The city government and local vigilantes attacks on the sex workers of El Alto provoked a national campaign by Bolivian sex workers against discrimination and for legal reforms.
Sex workers strike for rights in El Alto, Bolivia
On 14 October 2007, citizens of El Alto, Bolivia demanded that all bars and brothels facilitating sex work be located at least 3,200 feet away from schools, because they believed that the establishments were facilitating crime in the area. They then began a three-day rampage of the bars and brothels in the impoverished red-lights district of El Alto. These El Alto citizens, primarily parents and students, burned or destroyed at least 50 brothels, burned sex workers’ belongings, and beat sex workers. The police monitored the events but did not take action to stop the violence or reprimand the citizens who had attacked the sex workers.
In response to the mobs, the El Alto Mayor Fanor Nava and the El Alto municipal government closed all brothels within 1,600 feet of schools. In the week following the closing of these brothels, prostitutes were forced to seek work on the streets rather than inside of establishments. On the streets, police harassed sex workers both physically and verbally, threatening to arrest them.
The El Alto Association of Night Workers led by Lily Cortéz demanded that the mayor reopen the closed brothels and bars. Starting on 17 October 2007 35,000 sex workers went on strike across the country of Bolivia by refusing to attend medical checkups. The strike began with a core group of about 30 sex workers in El Alto and then spread across the nation. The Bolivian government required prostitutes to report for these medical checkups every 20 days in order to legally perform their work. The sex workers continued their work without health certification, however, which raised public health risks for sexually transmitted diseases.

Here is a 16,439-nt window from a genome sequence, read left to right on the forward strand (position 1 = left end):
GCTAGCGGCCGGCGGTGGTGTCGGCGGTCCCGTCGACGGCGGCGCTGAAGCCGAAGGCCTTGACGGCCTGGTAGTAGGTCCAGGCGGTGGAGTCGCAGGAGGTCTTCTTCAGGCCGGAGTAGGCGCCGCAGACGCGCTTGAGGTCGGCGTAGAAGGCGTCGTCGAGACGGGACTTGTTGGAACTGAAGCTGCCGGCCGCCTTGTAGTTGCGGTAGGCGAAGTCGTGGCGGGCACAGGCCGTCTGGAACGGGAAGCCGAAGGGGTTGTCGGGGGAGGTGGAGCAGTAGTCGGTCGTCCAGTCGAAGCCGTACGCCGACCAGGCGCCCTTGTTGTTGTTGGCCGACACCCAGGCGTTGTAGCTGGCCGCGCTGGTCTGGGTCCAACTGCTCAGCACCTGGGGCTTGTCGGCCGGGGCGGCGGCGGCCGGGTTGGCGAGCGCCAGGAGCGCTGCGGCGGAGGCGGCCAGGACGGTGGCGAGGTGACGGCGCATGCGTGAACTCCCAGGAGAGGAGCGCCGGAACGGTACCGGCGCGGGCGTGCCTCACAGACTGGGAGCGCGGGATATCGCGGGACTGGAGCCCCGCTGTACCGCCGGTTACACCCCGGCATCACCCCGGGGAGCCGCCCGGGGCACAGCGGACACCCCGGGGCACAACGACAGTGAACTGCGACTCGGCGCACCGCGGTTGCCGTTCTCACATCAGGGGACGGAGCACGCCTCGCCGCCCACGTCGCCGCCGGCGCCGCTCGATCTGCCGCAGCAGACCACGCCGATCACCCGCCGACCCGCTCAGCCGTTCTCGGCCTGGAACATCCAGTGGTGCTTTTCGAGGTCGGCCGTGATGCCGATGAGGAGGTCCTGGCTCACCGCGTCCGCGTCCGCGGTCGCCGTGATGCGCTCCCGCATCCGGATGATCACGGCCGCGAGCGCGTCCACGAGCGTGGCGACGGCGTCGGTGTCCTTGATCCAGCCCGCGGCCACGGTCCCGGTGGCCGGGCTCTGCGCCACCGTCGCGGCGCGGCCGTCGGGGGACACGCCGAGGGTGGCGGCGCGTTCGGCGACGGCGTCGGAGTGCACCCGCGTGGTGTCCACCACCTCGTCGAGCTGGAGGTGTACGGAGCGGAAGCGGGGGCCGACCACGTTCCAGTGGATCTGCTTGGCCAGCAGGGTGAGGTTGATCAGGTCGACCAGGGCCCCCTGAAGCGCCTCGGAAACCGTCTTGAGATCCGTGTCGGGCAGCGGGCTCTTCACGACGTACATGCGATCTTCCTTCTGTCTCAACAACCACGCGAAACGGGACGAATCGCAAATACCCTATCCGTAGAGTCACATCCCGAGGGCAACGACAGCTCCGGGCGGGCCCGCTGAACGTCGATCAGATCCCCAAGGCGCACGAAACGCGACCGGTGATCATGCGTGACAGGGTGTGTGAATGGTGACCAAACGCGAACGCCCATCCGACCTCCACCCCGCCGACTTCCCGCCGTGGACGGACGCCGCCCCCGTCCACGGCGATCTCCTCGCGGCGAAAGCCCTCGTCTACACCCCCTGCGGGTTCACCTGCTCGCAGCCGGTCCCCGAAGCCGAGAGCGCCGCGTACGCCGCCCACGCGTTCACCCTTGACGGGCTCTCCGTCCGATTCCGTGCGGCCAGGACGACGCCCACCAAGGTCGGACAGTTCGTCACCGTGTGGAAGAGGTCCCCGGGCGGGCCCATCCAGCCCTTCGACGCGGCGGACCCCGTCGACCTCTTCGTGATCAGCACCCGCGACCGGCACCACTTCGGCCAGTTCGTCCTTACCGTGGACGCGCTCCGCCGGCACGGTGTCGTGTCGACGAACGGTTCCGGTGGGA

On 22 October 2007, over fifty sex workers occupied an alteño medical center and began a hunger strike to demand rights and respect for sex workers. On 24 October 2007, at least 10 prostitutes had sewn their lips together with thread to raise awareness of the hunger strike and the need to protect sex workers’ rights. They were successful in drawing the attention of multiple area news sources, including La Republica, as well as more widespread ones like Reuters, The New York Times, The Sydney Morning Herald, and the BBC.
Cortez and the sex workers of El Alto used the publicity to announce two more threats of action if the El Alto government did not re-open the brothels or allow sex workers more rights by the following day - marching nude down the streets of El Alto and burying themselves alive. “We are fighting for the right to work and for our families’ survival,” said Cortez. “Tomorrow we will bury ourselves alive if we are not immediately heard. The mayor will have his conscience to answer to if there are any grave consequences, such as the death of my comrades.”
On 27 October 2007 legislator Guillermo Mendoza intervened with the El Alto municipal government on behalf of the sex workers, and the sex workers suspended their strikes and the threats of further action. On 29 October 2007 the El Alto government agreed to work on legislation that would protect the rights of sex workers, forming a mediation committee committee on the issues in the El Alto House of Representatives. On 15 December 2008 the Federación Iboamericana del Ombudsman, a Latin American human rights defense organization, filed a report on Bolivian prostitution with the government in La Paz, further asking for specific reform in the Bolivian sex industry. No documentation showed that this report was received favorably by the La Paz government.
Influenced later Bolivian sex workers strikes for sex workers' rights.
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Vaca, Mart. 2007. “Huelga De Prostitutas y Bares En El Alto.” BBCMundo.com, October 24. Retrieved April 28, 2015 (http://web.archive.org/web/20150428222130/http://news.bbc.co.uk/hi/spanish/misc/newsid_7059000/7059798.stm).
Name of researcher, and date dd/mm/yyyy:
Erica Janko 28/04/2015
Published for the Global Nonviolent Action Database